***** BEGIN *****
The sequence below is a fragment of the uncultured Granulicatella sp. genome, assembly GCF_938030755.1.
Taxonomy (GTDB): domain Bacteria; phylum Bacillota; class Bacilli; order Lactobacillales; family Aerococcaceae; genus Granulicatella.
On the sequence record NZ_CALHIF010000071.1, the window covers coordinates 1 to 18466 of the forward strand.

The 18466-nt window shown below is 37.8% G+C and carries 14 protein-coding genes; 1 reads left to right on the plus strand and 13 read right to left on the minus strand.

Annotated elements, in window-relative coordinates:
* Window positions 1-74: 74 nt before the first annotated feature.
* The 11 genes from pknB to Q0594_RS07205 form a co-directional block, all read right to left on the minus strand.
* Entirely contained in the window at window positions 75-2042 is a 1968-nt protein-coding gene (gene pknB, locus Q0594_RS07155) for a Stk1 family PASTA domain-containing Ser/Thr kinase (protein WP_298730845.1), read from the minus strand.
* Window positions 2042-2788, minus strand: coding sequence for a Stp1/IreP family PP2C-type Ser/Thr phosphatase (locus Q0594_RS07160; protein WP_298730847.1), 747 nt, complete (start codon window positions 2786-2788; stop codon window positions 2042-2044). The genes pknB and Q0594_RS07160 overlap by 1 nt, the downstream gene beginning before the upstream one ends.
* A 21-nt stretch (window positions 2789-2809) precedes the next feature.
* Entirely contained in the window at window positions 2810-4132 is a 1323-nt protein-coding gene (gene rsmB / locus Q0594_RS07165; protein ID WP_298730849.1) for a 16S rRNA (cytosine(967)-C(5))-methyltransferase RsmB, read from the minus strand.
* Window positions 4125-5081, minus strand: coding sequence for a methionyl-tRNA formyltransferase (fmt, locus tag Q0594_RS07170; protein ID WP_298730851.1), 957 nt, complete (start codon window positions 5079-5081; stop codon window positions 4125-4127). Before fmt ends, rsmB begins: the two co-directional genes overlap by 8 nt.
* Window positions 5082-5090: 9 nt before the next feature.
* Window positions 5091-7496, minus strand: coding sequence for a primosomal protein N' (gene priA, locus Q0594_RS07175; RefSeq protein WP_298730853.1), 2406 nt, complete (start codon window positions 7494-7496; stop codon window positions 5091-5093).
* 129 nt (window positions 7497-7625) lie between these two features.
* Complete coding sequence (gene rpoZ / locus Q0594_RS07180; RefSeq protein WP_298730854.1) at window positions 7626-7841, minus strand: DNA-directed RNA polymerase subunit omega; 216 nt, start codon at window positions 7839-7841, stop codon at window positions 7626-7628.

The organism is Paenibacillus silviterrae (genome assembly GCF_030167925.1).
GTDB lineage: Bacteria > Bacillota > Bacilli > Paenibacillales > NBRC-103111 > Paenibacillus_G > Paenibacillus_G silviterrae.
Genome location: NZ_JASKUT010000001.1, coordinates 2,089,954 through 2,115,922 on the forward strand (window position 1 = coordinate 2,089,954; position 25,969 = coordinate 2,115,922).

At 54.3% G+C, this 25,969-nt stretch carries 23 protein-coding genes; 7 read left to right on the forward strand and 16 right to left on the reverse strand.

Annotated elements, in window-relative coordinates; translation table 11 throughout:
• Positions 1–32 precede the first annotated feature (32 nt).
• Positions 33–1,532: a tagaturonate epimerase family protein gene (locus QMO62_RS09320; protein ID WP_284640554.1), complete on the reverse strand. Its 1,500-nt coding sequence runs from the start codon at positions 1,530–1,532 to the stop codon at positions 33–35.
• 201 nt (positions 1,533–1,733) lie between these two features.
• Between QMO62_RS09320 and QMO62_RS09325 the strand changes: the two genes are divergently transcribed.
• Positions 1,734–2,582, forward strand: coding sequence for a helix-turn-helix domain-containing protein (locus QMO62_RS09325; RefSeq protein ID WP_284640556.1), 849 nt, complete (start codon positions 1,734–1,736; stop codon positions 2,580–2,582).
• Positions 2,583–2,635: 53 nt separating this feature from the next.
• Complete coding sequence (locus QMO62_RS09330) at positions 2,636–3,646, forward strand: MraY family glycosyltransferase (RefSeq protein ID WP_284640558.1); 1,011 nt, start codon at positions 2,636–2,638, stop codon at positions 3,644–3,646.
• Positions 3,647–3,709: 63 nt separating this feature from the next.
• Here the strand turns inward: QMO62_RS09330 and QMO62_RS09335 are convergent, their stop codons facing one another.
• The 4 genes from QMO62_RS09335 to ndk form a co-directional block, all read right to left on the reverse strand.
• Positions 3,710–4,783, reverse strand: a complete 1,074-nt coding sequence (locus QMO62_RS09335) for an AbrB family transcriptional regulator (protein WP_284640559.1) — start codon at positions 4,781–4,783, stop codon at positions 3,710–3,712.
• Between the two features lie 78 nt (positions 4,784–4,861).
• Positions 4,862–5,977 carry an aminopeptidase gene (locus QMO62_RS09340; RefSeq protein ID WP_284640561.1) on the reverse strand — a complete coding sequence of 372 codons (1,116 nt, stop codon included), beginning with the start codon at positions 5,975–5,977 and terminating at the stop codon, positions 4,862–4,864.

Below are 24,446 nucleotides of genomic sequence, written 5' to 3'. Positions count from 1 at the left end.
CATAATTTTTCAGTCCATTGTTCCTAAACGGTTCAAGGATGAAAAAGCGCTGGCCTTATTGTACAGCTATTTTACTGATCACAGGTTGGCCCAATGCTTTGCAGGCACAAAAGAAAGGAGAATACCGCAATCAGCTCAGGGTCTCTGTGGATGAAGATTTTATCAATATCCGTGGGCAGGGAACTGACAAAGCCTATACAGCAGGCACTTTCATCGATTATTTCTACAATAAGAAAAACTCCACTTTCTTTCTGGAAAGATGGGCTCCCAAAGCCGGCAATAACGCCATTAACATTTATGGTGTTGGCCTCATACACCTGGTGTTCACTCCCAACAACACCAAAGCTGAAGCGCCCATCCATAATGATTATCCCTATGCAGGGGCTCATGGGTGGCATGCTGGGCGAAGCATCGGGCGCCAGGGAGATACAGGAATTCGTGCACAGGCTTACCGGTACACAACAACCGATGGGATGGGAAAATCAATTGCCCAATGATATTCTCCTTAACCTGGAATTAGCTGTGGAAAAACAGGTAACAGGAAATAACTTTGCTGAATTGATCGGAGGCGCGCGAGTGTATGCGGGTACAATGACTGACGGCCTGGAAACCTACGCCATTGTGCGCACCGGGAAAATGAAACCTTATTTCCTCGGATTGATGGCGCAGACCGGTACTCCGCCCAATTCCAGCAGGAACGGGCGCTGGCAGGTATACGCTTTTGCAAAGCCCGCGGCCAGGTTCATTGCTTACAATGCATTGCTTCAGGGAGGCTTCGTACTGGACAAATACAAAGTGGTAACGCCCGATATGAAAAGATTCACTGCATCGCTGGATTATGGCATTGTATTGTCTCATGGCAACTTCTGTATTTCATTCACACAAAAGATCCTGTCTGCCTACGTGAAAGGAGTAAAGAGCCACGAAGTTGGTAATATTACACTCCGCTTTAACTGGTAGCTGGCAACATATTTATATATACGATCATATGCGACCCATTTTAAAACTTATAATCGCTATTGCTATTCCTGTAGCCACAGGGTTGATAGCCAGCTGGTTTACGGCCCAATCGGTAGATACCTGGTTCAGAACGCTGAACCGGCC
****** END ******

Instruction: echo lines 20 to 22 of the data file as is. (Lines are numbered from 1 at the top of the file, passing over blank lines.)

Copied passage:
At 54.3% G+C, this 25,969-nt stretch carries 23 protein-coding genes; 7 read left to right on the forward strand and 16 right to left on the reverse strand.

Annotated elements, in window-relative coordinates; translation table 11 throughout:
• Positions 1–32 precede the first annotated feature (32 nt).